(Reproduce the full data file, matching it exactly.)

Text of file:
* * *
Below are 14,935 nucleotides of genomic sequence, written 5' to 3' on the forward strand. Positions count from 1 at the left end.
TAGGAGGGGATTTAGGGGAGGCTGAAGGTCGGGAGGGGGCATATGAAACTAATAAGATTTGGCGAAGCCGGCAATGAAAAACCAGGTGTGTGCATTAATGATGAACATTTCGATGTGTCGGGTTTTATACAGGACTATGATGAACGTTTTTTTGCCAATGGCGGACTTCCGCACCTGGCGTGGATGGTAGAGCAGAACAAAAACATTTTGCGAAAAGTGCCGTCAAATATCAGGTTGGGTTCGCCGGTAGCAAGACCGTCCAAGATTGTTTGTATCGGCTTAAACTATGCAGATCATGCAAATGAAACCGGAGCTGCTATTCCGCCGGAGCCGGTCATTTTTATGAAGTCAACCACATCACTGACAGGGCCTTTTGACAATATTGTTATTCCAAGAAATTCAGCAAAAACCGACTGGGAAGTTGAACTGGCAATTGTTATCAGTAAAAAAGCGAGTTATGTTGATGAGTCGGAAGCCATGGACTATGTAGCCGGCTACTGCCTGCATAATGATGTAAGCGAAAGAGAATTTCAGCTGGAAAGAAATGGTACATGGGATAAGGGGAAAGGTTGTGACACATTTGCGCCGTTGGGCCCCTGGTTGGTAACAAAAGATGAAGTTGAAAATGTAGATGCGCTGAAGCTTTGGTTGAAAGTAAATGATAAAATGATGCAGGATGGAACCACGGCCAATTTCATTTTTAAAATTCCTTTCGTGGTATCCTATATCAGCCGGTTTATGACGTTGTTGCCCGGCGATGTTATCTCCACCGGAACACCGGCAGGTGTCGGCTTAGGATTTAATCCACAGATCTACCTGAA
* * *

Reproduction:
Below are 14,935 nucleotides of genomic sequence, written 5' to 3' on the forward strand. Positions count from 1 at the left end.
TAGGAGGGGATTTAGGGGAGGCTGAAGGTCGGGAGGGGGCATATGAAACTAATAAGATTTGGCGAAGCCGGCAATGAAAAACCAGGTGTGTGCATTAATGATGAACATTTCGATGTGTCGGGTTTTATACAGGACTATGATGAACGTTTTTTTGCCAATGGCGGACTTCCGCACCTGGCGTGGATGGTAGAGCAGAACAAAAACATTTTGCGAAAAGTGCCGTCAAATATCAGGTTGGGTTCGCCGGTAGCAAGACCGTCCAAGATTGTTTGTATCGGCTTAAACTATGCAGATCATGCAAATGAAACCGGAGCTGCTATTCCGCCGGAGCCGGTCATTTTTATGAAGTCAACCACATCACTGACAGGGCCTTTTGACAATATTGTTATTCCAAGAAATTCAGCAAAAACCGACTGGGAAGTTGAACTGGCAATTGTTATCAGTAAAAAAGCGAGTTATGTTGATGAGTCGGAAGCCATGGACTATGTAGCCGGCTACTGCCTGCATAATGATGTAAGCGAAAGAGAATTTCAGCTGGAAAGAAATGGTACATGGGATAAGGGGAAAGGTTGTGACACATTTGCGCCGTTGGGCCCCTGGTTGGTAACAAAAGATGAAGTTGAAAATGTAGATGCGCTGAAGCTTTGGTTGAAAGTAAATGATAAAATGATGCAGGATGGAACCACGGCCAATTTCATTTTTAAAATTCCTTTCGTGGTATCCTATATCAGCCGGTTTATGACGTTGTTGCCCGGCGATGTTATCTCCACCGGAACACCGGCAGGTGTCGGCTTAGGATTTAATCCACAGATCTACCTGAA